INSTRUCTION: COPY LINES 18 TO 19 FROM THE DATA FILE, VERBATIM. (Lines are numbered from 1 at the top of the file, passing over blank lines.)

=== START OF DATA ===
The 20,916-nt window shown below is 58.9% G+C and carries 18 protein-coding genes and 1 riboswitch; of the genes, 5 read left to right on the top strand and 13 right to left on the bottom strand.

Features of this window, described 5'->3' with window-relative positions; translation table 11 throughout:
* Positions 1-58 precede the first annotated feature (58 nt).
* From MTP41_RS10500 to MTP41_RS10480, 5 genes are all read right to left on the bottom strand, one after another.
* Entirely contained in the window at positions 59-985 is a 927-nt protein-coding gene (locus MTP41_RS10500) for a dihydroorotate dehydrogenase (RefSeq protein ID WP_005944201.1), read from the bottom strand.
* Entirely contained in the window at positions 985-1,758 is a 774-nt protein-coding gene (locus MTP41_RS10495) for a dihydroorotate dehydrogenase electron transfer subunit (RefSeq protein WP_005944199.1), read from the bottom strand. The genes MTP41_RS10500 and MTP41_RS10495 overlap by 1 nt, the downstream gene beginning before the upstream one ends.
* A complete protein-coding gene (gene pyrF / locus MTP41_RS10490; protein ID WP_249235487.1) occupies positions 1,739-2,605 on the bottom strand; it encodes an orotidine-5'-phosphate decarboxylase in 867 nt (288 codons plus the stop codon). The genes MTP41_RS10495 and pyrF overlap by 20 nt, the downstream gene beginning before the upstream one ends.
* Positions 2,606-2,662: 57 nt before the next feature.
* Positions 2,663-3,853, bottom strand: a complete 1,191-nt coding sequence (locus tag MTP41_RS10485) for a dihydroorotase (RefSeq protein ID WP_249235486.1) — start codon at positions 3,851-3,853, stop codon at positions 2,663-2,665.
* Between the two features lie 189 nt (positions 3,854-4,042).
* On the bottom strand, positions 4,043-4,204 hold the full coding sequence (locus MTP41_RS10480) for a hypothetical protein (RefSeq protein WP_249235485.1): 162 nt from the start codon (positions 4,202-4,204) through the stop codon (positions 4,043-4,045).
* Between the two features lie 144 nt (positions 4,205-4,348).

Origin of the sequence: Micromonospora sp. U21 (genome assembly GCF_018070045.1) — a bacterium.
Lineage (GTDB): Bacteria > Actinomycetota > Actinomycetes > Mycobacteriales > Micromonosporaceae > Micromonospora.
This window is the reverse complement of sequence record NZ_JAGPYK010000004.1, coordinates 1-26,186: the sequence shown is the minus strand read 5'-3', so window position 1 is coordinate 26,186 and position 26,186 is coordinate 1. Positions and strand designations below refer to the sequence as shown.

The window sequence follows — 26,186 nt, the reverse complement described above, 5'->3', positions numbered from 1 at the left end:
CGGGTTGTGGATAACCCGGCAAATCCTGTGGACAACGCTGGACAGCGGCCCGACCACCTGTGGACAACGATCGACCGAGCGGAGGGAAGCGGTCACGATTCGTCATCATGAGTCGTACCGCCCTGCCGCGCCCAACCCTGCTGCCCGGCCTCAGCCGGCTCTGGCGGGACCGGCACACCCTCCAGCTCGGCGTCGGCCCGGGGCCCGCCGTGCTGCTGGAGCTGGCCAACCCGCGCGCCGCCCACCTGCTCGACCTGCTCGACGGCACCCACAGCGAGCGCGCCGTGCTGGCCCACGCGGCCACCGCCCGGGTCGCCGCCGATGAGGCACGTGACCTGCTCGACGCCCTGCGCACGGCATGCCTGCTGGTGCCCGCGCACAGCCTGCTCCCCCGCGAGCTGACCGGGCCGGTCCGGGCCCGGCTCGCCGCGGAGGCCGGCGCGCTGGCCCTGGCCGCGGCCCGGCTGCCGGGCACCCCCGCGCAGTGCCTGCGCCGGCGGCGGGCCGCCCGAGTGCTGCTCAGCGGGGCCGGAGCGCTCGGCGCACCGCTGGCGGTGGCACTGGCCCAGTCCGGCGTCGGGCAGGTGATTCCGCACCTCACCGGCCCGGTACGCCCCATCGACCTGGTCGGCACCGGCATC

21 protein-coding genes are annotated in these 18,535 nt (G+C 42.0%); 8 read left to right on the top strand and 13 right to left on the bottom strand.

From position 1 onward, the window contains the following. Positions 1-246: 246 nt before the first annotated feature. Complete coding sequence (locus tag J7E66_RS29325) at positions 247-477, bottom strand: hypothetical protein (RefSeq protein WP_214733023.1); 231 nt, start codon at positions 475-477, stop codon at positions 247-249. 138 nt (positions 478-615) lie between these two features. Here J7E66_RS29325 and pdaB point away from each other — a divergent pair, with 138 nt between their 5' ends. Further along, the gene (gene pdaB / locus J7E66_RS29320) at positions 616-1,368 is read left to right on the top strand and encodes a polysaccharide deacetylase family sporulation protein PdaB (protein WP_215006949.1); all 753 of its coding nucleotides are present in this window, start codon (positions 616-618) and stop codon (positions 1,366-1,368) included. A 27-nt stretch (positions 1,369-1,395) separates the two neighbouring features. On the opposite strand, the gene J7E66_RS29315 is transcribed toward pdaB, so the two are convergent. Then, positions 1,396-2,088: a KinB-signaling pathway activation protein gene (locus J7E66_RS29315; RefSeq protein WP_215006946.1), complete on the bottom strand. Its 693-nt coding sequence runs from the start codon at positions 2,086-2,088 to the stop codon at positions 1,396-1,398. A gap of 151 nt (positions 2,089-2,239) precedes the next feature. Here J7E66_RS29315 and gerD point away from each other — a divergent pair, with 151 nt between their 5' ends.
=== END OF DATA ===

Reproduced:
21 protein-coding genes are annotated in these 18,535 nt (G+C 42.0%); 8 read left to right on the top strand and 13 right to left on the bottom strand.

From position 1 onward, the window contains the following. Positions 1-246: 246 nt before the first annotated feature. Complete coding sequence (locus tag J7E66_RS29325) at positions 247-477, bottom strand: hypothetical protein (RefSeq protein WP_214733023.1); 231 nt, start codon at positions 475-477, stop codon at positions 247-249. 138 nt (positions 478-615) lie between these two features. Here J7E66_RS29325 and pdaB point away from each other — a divergent pair, with 138 nt between their 5' ends. Further along, the gene (gene pdaB / locus J7E66_RS29320) at positions 616-1,368 is read left to right on the top strand and encodes a polysaccharide deacetylase family sporulation protein PdaB (protein WP_215006949.1); all 753 of its coding nucleotides are present in this window, start codon (positions 616-618) and stop codon (positions 1,366-1,368) included. A 27-nt stretch (positions 1,369-1,395) separates the two neighbouring features. On the opposite strand, the gene J7E66_RS29315 is transcribed toward pdaB, so the two are convergent. Then, positions 1,396-2,088: a KinB-signaling pathway activation protein gene (locus J7E66_RS29315; RefSeq protein WP_215006946.1), complete on the bottom strand. Its 693-nt coding sequence runs from the start codon at positions 2,086-2,088 to the stop codon at positions 1,396-1,398. A gap of 151 nt (positions 2,089-2,239) precedes the next feature. Here J7E66_RS29315 and gerD point away from each other — a divergent pair, with 151 nt between their 5' ends.